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Posted on June 25, 2007 (5767) By Rabbi Pinchas Winston | Series: | Level:


“Balak, the son of Tzipor saw all that Israel had done to the Amorites. Moav was very afraid; there were many of them, and Moav became very uneasy about the Children of Israel.” (Bamidbar 22:2-3)

Parashat Balak is a parshah about Hashgochah Pratit — Divine Providence. It is one of the only parshiot in which the Jewish people are not directly involved. Instead, G-d fights their battle for them from behind the scenes, while the Jewish people seem oblivious to the war being waged on their behalf. Even if Moshe Rabbeinu was aware of what was happening, and it was more than likely that he was, he did not get involved in any way that we can see from the parshah itself.

“Behold, He does not slumber nor sleep, the Guardian of Israel.” (Tehillim 121:4)

Of course He doesn’t sleep. Why would G-d need to sleep? What it means is that He never stops paying attention to the Jewish people and what they are going through, even though it may look as if He does. For example, it says:

“Eventually the king of Egypt died. By that time, the Children of Israel were bro­ken because of the servitude, and they cried. Their cry for help came to G-d, who heard their groaning. G-d remembered His covenant with Avraham, Yitzchak, and Ya’akov, and saw the Children of Israel. G-d was aware of their suffering.” (Shemot 2:23:25)

This seems to contradict the previous verse from Tehillim. Fine, so G-d wasn’t slumbering nor was He sleeping, but what was He doing instead that He was unaware, for a time, of the suffering of His children in Egypt? Until they screamed out and caught G-d’s attention, had He been aware of what they were going through?

Obviously yes. Not only was G-d aware of the suffering of the Jewish people in Egypt, He was behind it. After all, could an Egyptian lift a finger to do anything if G-d didn’t first give him the energy to do it? If an Egyptian thought something, could he have hidden that thought from G-d? If an enemy conspires against the Jewish people, does G-d not know about it instantly?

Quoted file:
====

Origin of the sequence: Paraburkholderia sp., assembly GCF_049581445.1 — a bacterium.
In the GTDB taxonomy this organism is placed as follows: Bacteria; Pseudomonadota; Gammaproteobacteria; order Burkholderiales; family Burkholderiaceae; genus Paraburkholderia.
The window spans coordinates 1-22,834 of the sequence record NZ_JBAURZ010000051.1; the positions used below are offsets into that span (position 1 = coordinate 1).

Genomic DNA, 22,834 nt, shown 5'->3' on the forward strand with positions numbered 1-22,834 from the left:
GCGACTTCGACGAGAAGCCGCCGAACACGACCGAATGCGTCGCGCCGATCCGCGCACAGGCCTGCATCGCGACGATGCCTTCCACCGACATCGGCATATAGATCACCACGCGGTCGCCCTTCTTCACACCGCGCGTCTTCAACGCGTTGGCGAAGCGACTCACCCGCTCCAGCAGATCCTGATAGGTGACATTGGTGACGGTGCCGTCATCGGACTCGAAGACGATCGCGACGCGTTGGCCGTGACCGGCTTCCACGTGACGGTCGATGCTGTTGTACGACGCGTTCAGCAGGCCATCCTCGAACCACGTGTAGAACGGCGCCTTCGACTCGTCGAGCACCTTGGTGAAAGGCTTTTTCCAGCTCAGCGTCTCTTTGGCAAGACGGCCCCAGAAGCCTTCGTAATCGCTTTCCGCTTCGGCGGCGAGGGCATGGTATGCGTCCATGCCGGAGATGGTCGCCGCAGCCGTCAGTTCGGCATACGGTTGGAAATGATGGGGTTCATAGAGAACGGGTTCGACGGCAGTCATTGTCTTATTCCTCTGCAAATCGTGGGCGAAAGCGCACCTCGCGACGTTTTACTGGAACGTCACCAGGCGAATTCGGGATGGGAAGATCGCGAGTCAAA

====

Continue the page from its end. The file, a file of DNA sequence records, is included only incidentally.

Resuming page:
“He Who forms their hearts together, Who comprehends all their deeds.” (Tehillim 33:15)

The trouble is the way things appear to us, and our expectations. For example, take the story of Lot and his daughters, a very troubling one indeed. For, one would expect the lineage of Moshiach Ben Dovid to be immaculate, without any blemish along the way. And yet, when one considers the origin of Ruth, the ancestress of Dovid HaMelech, descending from Moav, the child of a father-daughter relationship, the lineage of the source of Jewish kings and the ultimate redeemer of the Jewish people, is about as murky as it can get in this world.

That’s the way it appears to us, and it is nothing what we would expect from G-d. Therefore, most just side-step the issue and let history do its thing, trusting that one day in the future, it will all make sense. However, let’s try a different tact. Let’s make one very justifiable assumption, and that is, no matter how crooked history may APPEAR TO US, let’s assume that G-d is as straight as anything comes, and that everything He does must be, by definition, pure. Let that be our absolute, and let’s apply it to the story of Lot and his daughters. How can we re- paint the story in such a way, in spite of all the assumptions of everyone at that time and also now, that all was really kosher after all, GLATT kosher.


“Lot looked and saw the whole plain of the Jordan, and how it was well watered (this was before G-d destroyed S’dom and Amorah), like a garden of G-d, like the land of Egypt was as you come to Tzoar. Lot chose the whole plain of the Jordan for himself, and journeyed eastward. Thus they separated from one another. Avram lived in the land of Canaan; Lot lived in the cities of the plain, and camped by So’dom. The men of Sodom were evil, and transgressed greatly against G-d.” (Bereishit 13:10-13)